"I have been looking forward to the honor of serving you as your District Attorney," Knox said on Facebook. "Unfortunately, the votes are not with us and I have just conceded the election. I am so grateful to each of you for your incredible support of our campaign. I will continue my work as a prosecutor protecting the rights of crime victims and enforcing our laws to restore public safety to Contra Costa."

Knox congratulated Becton on the win in a press release, and emphasized again that she would continue her work as a prosecutor and related efforts.

"I remain committed to my work to empower victims through my work as president of getVOCAL for Victims and will continue my work as a prosecutor," Knox said.

Becton campaigned on a progressive platform, highlighting her past and current work in the office with an eye toward contending with racial and other disparities in the criminal justice system. The efforts have included restorative justice programs and rehabilitation programs for non-violent offenses.

"Feeling safe in our homes and our communities is what we all deserve," Becton said. "That is why we will continue to focus on serious and violent crime, with supporting victims as our number one priority."

"We also know that we need to reimagine our system to make it work for everyone, not just the few," Becton continued:

"The status quo has decimated entire communities, separated families, and relegated generations of Black and Brown communities as second class citizens. That is why we will continue working to reduce racial disparities in our systems. We also must continue to hold anyone who harms our communities accountable -- even if they are in elected office or wear a badge -- because that is what real safety demands."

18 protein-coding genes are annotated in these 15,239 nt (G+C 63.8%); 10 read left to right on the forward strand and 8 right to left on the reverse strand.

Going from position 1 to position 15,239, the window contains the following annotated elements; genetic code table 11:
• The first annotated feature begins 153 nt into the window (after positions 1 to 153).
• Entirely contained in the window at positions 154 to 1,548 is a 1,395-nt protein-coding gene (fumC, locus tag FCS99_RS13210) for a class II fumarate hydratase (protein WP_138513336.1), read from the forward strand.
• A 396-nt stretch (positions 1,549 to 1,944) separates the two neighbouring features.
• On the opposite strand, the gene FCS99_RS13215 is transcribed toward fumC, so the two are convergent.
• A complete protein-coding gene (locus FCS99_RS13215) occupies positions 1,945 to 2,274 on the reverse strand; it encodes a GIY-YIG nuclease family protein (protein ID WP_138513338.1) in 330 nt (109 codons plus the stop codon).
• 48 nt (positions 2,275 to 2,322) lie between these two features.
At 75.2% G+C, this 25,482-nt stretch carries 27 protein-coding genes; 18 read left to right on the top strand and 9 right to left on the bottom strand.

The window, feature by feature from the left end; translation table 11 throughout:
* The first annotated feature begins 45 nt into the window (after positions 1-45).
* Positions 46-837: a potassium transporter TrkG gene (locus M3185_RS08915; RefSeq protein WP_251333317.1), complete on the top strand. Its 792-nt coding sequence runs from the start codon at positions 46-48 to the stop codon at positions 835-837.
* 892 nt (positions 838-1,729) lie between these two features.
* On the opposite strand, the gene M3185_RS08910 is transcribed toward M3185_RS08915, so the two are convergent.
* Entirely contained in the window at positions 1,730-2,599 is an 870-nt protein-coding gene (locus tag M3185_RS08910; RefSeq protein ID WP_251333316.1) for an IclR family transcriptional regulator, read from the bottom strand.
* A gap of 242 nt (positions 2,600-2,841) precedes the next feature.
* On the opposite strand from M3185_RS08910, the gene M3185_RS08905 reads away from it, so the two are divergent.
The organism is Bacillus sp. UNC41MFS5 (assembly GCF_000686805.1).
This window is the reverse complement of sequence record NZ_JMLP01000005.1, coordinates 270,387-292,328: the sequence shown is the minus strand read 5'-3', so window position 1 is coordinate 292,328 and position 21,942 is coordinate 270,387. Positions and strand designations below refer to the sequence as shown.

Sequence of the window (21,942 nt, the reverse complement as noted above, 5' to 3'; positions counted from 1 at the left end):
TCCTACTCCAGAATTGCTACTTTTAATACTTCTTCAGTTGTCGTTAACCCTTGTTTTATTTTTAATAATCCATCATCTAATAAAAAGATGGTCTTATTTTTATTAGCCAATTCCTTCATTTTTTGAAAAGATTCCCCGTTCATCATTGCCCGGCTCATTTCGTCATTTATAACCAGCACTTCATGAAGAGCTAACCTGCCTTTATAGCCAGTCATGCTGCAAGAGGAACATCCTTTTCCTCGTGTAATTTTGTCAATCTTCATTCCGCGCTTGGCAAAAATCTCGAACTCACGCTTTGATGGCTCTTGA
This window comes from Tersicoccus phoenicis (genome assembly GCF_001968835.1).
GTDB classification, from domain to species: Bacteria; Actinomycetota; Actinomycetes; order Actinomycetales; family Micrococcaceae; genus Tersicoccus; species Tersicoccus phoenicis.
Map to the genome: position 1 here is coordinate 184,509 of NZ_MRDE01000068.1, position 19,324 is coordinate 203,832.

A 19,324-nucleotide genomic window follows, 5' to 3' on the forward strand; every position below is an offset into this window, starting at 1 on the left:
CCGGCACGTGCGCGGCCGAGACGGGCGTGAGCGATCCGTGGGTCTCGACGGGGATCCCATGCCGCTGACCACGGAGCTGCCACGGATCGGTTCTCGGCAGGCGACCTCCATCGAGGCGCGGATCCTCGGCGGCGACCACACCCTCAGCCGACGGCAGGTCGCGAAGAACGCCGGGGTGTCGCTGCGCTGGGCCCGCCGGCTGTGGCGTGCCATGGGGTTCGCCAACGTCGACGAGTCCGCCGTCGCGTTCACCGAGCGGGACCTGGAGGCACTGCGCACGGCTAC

For her part, Knox ran on a "tough on crime" platform, seeking to contrast with Becton's approach. The two faced off ahead of the election in a public safety candidate forum, moderated by the DanvilleSanRamon editorial team of publisher Gina Channell Wilcox and editor Jeremy Walsh, in which they highlighted contrasts between their positions.

"I was born and raised in Contra Costa County in a time when, during the summers, we hopped on our bikes and played in the walnut orchards … and our only rule was to be home by the time the streetlights came on," Knox said in her opening statement during the forum. "I was tremendously fortunate to grow up in a community that provided so many opportunities to children, as well as a healthy, happy and safe environment to grow up in."

Knox began her work as a prosecutor at the DA's office several decades ago, and added that she had been "training for this position for 37 years for this job to restore public safety in Contra Costa County. "

The two candidates debated on issues including pre-trial incarceration, the effectiveness of alternatives such as diversion programs, and Becton's filing of charges against now-former Contra Costa sheriff's deputy Andrew Hall, who was recently convicted of assault in the 2018 shooting death of Laudemer Arboleda – charges and a trial that came after Hall fatally shot a second man, Tyrell Wilson, while on duty in March 2021 in Danville.

As Election Day came closer, both candidates also faced scrutiny over high-profile campaign funding from special interest groups, with Becton receiving a total of more than $940,000 in funds from the California Justice & Public Safety PAC, and Knox receiving $190,000 from Contra Costa County Deputy Sheriff's Association Independent Expenditure PAC, as well as additional funds from law enforcement groups.

Becton, the first woman and the first Black person to hold the DA's seat in the county, was appointed to the position on an interim basis in 2017, following the resignation of Mark Peterson after he pleaded no contest to a count of perjury for using $65,000 in campaign funds for personal expenses. She was ultimately selected unanimously by the Board of Supervisors, despite supervisors Candace Andersen and Karen Mitchoff initially supporting deputy DA Paul Graves as their top choice.